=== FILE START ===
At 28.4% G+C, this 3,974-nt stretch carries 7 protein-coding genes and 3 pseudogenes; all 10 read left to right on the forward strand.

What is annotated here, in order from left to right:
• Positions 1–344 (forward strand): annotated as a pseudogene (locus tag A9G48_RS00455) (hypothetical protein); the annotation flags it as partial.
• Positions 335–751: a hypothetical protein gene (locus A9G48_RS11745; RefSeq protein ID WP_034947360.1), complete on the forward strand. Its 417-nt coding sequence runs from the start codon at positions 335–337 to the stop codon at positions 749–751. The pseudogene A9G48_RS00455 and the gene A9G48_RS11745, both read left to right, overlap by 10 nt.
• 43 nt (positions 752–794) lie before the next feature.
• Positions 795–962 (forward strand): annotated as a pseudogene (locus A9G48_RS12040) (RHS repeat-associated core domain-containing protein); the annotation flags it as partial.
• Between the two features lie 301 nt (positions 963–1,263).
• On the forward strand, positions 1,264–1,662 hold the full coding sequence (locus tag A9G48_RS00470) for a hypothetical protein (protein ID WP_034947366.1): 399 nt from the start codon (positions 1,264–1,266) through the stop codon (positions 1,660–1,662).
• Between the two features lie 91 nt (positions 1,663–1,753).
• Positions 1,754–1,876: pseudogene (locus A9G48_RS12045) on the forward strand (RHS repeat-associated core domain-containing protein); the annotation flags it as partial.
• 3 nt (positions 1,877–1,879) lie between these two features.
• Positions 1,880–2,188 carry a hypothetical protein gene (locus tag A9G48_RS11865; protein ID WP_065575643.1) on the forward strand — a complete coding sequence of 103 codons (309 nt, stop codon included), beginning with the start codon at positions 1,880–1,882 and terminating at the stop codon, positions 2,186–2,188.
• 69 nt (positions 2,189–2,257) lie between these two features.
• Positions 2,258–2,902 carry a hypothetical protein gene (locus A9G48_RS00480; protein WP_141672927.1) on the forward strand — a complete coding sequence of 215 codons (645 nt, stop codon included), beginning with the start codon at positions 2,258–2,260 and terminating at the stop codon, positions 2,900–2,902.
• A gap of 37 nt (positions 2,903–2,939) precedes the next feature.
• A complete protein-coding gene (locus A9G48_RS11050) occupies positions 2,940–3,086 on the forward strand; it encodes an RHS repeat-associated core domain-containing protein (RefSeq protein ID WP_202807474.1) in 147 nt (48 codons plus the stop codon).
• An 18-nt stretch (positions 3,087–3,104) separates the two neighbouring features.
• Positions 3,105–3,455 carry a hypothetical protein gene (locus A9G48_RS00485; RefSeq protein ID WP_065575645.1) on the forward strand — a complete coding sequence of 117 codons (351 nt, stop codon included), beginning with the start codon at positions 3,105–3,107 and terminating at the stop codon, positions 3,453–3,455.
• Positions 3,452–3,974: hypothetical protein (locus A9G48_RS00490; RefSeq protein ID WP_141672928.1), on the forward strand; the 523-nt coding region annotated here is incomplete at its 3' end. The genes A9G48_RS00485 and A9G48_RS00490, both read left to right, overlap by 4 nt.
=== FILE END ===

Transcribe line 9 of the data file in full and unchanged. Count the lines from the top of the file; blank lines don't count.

• Between the two features lie 91 nt (positions 1,663–1,753).